16. Cartoons or caricatures are visual representations, words or signs which are supposed to have an element of wit, humour or sarcasm. Having seen the seven cartoons in question drawn by the third respondent, it is difficult to find any element of wit or humour or sarcasm. The cartoons displayed at a meeting held on 27 November 2011 in Mumbai, as a part of movement launched by Anna Hazare against corruption in India, were full of anger and disgust against corruption prevailing in the political system and had no element of wit or humour or sarcasm. But for that reason, the freedom of speech and expression available to the third respondent to express his indignation against corruption in the political system in strong terms or visual representations could not have been encroached upon when there is no allegation of incitement to violence or the tendency or the intention to create public disorder.
17. We do not find it necessary to dwell on the subject any further, as the learned Advocate General submitted that the State Government in Home Department will issue the following guidelines in the form of a Circular to all the Police personnel :
(1) In view of the felt need to issue certain guidelines to be followed by Police while invoking Section 124A IPC, the following pre-conditions must be kept in mind whilst applying the same:
(i) The words, signs or representations must bring the Government (Central or State) into hatred or contempt or must cause or attempt to cause disaffection, enmity or disloyalty to the Government and the words/signs/ representation must also be an incitement to violence or must be intended or tend to create public disorder or a reasonable apprehension of public disorder;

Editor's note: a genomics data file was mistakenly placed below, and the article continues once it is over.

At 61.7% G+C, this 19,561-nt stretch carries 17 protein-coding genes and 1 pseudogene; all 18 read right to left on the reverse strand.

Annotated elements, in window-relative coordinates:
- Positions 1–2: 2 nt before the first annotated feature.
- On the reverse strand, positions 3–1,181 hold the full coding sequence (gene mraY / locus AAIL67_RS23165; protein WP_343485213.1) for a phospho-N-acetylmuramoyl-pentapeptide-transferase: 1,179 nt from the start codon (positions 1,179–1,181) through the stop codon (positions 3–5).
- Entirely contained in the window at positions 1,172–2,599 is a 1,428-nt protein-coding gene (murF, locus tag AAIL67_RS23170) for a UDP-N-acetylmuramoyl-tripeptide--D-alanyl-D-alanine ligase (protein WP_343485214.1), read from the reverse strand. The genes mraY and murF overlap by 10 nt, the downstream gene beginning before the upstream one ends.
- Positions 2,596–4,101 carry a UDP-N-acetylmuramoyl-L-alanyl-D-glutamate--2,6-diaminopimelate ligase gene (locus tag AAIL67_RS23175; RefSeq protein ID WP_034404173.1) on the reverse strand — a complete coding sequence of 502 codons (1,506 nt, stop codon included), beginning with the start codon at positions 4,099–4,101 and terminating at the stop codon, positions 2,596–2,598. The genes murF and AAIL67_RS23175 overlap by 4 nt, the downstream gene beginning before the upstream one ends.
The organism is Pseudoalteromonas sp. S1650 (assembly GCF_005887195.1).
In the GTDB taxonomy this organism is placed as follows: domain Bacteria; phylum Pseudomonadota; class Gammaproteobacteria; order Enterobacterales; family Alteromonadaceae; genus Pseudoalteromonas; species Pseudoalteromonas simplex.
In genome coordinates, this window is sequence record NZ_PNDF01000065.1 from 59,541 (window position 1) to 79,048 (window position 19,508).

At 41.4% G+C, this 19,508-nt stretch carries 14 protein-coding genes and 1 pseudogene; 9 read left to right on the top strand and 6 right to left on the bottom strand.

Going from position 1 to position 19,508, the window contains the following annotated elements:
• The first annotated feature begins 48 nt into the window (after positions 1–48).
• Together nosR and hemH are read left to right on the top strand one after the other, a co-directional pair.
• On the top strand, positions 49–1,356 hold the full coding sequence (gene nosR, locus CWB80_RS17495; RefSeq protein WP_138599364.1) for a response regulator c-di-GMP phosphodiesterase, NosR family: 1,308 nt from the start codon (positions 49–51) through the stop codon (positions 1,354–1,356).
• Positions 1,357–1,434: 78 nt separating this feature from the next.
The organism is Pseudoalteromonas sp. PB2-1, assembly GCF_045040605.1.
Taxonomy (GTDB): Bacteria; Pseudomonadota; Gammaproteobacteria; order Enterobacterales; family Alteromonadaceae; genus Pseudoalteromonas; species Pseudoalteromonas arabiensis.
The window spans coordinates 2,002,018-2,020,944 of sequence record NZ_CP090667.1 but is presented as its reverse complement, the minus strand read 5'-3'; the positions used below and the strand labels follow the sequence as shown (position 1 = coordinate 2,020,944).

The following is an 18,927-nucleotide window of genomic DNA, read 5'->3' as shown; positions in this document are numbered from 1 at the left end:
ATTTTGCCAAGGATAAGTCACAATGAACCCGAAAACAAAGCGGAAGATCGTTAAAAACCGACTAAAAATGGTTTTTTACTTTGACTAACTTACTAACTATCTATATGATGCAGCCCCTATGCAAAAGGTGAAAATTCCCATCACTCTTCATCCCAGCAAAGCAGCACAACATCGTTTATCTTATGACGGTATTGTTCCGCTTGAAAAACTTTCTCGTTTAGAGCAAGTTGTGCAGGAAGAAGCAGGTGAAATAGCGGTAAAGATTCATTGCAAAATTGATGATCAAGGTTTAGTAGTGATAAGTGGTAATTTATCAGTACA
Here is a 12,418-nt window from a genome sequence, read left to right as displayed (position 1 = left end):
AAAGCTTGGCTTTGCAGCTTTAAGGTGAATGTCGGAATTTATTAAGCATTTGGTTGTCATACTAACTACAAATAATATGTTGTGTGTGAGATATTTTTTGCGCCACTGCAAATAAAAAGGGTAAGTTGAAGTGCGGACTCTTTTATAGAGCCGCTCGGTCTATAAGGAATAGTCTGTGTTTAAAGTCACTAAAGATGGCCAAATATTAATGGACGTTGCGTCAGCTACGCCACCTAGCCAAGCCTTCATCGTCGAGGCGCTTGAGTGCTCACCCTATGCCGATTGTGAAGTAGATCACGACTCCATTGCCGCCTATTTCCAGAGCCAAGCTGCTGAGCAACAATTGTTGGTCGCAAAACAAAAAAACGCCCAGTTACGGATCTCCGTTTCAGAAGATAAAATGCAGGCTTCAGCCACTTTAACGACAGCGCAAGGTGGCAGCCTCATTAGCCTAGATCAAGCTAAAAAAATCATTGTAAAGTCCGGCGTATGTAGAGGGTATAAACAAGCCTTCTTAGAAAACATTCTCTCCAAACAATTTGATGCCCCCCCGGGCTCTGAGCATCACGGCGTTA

(ii) Words, signs or representations against politicians or public servants by themselves do not fall in this category unless the words/signs/representations show them as representative of the Government;
(iii) Comments expressing disapproval or criticism of the Government with a view to obtaining a change of government by lawful means without any of the above are not seditious under Section 124A;
(iv) Obscenity or vulgarity by itself should not be taken into account as a factor or consideration for deciding whether a case falls within the purview of Section 124A of IPC, for they are covered under other sections of law;
(v) A legal opinion in writing which gives reasons addressing the aforesaid must be obtained from Law Officer of the District followed within two weeks by a legal opinion in writing from Public Prosecutor of the State.
2.(i) All Unit Commanders are directed to follow above instructions scrupulously.
(ii) It must also be kept in mind that the instructions mentioned above are not exhaustive and other relevant factors depending from case to case may also be kept in mind while applying Section 124A of the IPC.
18. We clarify that this matter was heard only on the limited question of invocation of Section 124A of IPC and the permissible lawful restriction on the freedom of speech and expression in the interests of public order and not in any other respect nor in respect of any other offence alleged to have been committed by the third respondent.
19. The PIL accordingly stands disposed of.
20. We would like to place on record our appreciation for the valuable assistance rendered by Mr. Darius Khambata, the then learned Advocate General, as well as Mr. Sunil Manohar, learned Advocate General, Mr. Mihir Desai, learned counsel for the third respondent and Mr. Marathe, the party in person.
Petition disposed of
Although every possible care has been taken to prepare the Acts and Rules published in the website. Snappar or any of its employees is not responsible for any mistake or in accuracy that might have crept in or any loss or damage resulting out of such unintended mistakes. Subscribers are advised to verify and check the contents with the Official Gazettes or other means. Any mistake or inaccuracy reported will be highly appreciated and duly incorporated in subsequent editions.